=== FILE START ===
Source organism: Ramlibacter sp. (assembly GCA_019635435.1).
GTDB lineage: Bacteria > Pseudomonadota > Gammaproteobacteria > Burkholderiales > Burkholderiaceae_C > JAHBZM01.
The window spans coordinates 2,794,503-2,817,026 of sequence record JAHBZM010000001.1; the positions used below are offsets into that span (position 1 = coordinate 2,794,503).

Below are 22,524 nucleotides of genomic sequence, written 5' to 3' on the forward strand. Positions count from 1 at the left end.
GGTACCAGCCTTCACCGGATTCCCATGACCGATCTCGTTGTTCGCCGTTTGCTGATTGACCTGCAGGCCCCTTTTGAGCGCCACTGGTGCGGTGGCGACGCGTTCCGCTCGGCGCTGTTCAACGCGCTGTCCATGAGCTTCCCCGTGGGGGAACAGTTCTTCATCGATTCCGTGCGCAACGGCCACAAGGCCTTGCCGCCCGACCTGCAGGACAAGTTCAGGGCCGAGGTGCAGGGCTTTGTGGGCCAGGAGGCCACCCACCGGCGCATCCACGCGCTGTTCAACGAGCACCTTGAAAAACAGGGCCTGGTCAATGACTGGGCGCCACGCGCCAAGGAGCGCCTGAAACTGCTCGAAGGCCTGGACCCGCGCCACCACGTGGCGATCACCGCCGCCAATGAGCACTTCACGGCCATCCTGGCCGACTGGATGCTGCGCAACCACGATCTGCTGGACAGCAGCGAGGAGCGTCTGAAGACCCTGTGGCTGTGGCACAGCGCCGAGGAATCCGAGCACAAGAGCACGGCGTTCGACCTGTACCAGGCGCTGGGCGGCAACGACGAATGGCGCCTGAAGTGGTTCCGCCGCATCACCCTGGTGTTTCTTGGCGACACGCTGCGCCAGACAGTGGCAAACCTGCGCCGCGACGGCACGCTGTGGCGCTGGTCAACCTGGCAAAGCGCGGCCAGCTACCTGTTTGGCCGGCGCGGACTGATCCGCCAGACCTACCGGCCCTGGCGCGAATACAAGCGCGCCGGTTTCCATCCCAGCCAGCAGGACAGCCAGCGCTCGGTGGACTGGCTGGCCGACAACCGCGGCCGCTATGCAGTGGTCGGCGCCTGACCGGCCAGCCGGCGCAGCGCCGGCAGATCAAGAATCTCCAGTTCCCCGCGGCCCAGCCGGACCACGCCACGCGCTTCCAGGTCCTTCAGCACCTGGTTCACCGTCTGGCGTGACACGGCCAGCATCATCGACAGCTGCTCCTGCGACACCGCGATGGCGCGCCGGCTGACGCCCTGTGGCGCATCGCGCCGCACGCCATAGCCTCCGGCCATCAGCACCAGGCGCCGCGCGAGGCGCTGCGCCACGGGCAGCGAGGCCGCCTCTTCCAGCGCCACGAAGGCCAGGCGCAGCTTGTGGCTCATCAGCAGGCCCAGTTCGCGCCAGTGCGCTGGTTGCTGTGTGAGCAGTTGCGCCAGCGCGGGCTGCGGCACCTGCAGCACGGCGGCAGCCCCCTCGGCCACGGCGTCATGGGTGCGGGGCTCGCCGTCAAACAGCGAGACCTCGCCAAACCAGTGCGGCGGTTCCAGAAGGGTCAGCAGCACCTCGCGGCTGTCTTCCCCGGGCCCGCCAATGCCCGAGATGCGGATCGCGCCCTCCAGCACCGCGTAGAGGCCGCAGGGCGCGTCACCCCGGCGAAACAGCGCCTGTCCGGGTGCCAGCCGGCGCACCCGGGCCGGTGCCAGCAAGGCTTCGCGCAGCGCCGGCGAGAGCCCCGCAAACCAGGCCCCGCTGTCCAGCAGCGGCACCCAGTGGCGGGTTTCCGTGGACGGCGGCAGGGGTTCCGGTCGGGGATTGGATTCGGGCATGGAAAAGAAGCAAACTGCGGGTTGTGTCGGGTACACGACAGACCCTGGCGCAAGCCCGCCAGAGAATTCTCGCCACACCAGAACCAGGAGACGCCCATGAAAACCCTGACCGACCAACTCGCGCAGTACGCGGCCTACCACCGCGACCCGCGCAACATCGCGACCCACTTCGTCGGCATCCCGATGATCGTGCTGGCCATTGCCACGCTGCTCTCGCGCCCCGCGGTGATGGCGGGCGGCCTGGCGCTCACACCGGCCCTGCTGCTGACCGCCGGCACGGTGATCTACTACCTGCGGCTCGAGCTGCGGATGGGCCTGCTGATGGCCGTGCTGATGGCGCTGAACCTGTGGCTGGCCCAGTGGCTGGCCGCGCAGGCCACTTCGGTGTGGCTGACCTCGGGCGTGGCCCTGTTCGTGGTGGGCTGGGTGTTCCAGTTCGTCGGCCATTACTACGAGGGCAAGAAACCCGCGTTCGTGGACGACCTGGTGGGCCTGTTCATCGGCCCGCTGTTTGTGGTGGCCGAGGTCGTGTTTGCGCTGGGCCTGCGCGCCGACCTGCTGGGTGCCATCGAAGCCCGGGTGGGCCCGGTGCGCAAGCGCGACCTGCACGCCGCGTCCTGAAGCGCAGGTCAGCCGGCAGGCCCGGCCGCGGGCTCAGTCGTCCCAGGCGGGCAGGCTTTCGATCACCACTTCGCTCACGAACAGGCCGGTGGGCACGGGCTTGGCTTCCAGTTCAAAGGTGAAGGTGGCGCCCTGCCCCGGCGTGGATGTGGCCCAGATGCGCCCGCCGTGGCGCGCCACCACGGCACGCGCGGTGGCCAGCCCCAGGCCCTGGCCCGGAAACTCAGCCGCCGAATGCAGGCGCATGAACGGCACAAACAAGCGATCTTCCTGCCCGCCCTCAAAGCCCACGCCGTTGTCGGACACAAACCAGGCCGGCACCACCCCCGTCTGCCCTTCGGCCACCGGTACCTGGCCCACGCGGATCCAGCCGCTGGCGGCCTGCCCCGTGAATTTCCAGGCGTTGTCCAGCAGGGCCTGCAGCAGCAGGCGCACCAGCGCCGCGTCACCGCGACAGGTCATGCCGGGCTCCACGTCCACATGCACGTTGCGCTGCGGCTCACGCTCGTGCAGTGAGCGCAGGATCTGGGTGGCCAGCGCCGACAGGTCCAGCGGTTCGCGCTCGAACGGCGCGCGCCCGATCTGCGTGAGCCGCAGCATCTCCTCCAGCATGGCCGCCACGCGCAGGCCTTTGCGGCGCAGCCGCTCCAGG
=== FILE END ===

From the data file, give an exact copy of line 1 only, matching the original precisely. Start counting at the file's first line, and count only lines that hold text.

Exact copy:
Source organism: Ramlibacter sp. (assembly GCA_019635435.1).